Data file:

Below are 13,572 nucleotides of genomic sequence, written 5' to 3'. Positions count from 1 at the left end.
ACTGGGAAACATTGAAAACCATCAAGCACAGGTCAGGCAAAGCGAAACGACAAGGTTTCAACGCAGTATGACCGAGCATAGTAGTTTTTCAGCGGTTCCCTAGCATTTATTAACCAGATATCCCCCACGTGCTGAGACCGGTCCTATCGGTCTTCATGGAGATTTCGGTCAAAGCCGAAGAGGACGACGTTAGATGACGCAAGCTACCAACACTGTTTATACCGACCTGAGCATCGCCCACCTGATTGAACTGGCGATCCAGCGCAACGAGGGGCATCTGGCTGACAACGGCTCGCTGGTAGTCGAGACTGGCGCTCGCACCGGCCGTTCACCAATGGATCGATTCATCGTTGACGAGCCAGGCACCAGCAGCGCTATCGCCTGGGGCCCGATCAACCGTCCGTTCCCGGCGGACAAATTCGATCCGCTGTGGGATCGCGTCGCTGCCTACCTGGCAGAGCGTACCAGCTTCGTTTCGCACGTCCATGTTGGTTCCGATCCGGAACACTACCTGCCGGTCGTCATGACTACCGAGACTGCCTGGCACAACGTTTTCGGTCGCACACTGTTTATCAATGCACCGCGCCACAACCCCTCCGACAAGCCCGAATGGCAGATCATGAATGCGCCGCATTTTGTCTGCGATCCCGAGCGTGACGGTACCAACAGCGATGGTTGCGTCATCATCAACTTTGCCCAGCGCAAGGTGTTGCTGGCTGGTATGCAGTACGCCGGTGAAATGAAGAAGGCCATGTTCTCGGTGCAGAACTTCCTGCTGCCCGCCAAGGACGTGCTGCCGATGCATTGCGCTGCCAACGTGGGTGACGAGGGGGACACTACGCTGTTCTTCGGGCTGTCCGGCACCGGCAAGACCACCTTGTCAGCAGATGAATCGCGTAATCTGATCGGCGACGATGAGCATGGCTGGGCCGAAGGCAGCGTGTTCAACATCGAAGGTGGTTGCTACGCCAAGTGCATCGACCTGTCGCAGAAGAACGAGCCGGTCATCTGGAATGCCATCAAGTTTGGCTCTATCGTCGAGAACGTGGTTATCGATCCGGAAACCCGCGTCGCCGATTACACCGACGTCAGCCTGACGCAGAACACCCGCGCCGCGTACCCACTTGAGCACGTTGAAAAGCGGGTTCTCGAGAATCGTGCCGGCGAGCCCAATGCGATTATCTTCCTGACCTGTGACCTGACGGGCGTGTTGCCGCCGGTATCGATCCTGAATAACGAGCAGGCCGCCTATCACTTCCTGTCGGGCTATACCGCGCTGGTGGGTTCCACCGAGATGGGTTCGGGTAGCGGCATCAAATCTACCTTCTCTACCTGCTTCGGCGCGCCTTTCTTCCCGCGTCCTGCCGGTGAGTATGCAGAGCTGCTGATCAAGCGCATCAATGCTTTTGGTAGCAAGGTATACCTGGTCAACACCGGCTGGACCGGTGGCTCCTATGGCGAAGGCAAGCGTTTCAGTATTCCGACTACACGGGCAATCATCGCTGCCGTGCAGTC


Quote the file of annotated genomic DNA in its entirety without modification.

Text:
Below are 13,572 nucleotides of genomic sequence, written 5' to 3'. Positions count from 1 at the left end.
ACTGGGAAACATTGAAAACCATCAAGCACAGGTCAGGCAAAGCGAAACGACAAGGTTTCAACGCAGTATGACCGAGCATAGTAGTTTTTCAGCGGTTCCCTAGCATTTATTAACCAGATATCCCCCACGTGCTGAGACCGGTCCTATCGGTCTTCATGGAGATTTCGGTCAAAGCCGAAGAGGACGACGTTAGATGACGCAAGCTACCAACACTGTTTATACCGACCTGAGCATCGCCCACCTGATTGAACTGGCGATCCAGCGCAACGAGGGGCATCTGGCTGACAACGGCTCGCTGGTAGTCGAGACTGGCGCTCGCACCGGCCGTTCACCAATGGATCGATTCATCGTTGACGAGCCAGGCACCAGCAGCGCTATCGCCTGGGGCCCGATCAACCGTCCGTTCCCGGCGGACAAATTCGATCCGCTGTGGGATCGCGTCGCTGCCTACCTGGCAGAGCGTACCAGCTTCGTTTCGCACGTCCATGTTGGTTCCGATCCGGAACACTACCTGCCGGTCGTCATGACTACCGAGACTGCCTGGCACAACGTTTTCGGTCGCACACTGTTTATCAATGCACCGCGCCACAACCCCTCCGACAAGCCCGAATGGCAGATCATGAATGCGCCGCATTTTGTCTGCGATCCCGAGCGTGACGGTACCAACAGCGATGGTTGCGTCATCATCAACTTTGCCCAGCGCAAGGTGTTGCTGGCTGGTATGCAGTACGCCGGTGAAATGAAGAAGGCCATGTTCTCGGTGCAGAACTTCCTGCTGCCCGCCAAGGACGTGCTGCCGATGCATTGCGCTGCCAACGTGGGTGACGAGGGGGACACTACGCTGTTCTTCGGGCTGTCCGGCACCGGCAAGACCACCTTGTCAGCAGATGAATCGCGTAATCTGATCGGCGACGATGAGCATGGCTGGGCCGAAGGCAGCGTGTTCAACATCGAAGGTGGTTGCTACGCCAAGTGCATCGACCTGTCGCAGAAGAACGAGCCGGTCATCTGGAATGCCATCAAGTTTGGCTCTATCGTCGAGAACGTGGTTATCGATCCGGAAACCCGCGTCGCCGATTACACCGACGTCAGCCTGACGCAGAACACCCGCGCCGCGTACCCACTTGAGCACGTTGAAAAGCGGGTTCTCGAGAATCGTGCCGGCGAGCCCAATGCGATTATCTTCCTGACCTGTGACCTGACGGGCGTGTTGCCGCCGGTATCGATCCTGAATAACGAGCAGGCCGCCTATCACTTCCTGTCGGGCTATACCGCGCTGGTGGGTTCCACCGAGATGGGTTCGGGTAGCGGCATCAAATCTACCTTCTCTACCTGCTTCGGCGCGCCTTTCTTCCCGCGTCCTGCCGGTGAGTATGCAGAGCTGCTGATCAAGCGCATCAATGCTTTTGGTAGCAAGGTATACCTGGTCAACACCGGCTGGACCGGTGGCTCCTATGGCGAAGGCAAGCGTTTCAGTATTCCGACTACACGGGCAATCATCGCTGCCGTGCAGTC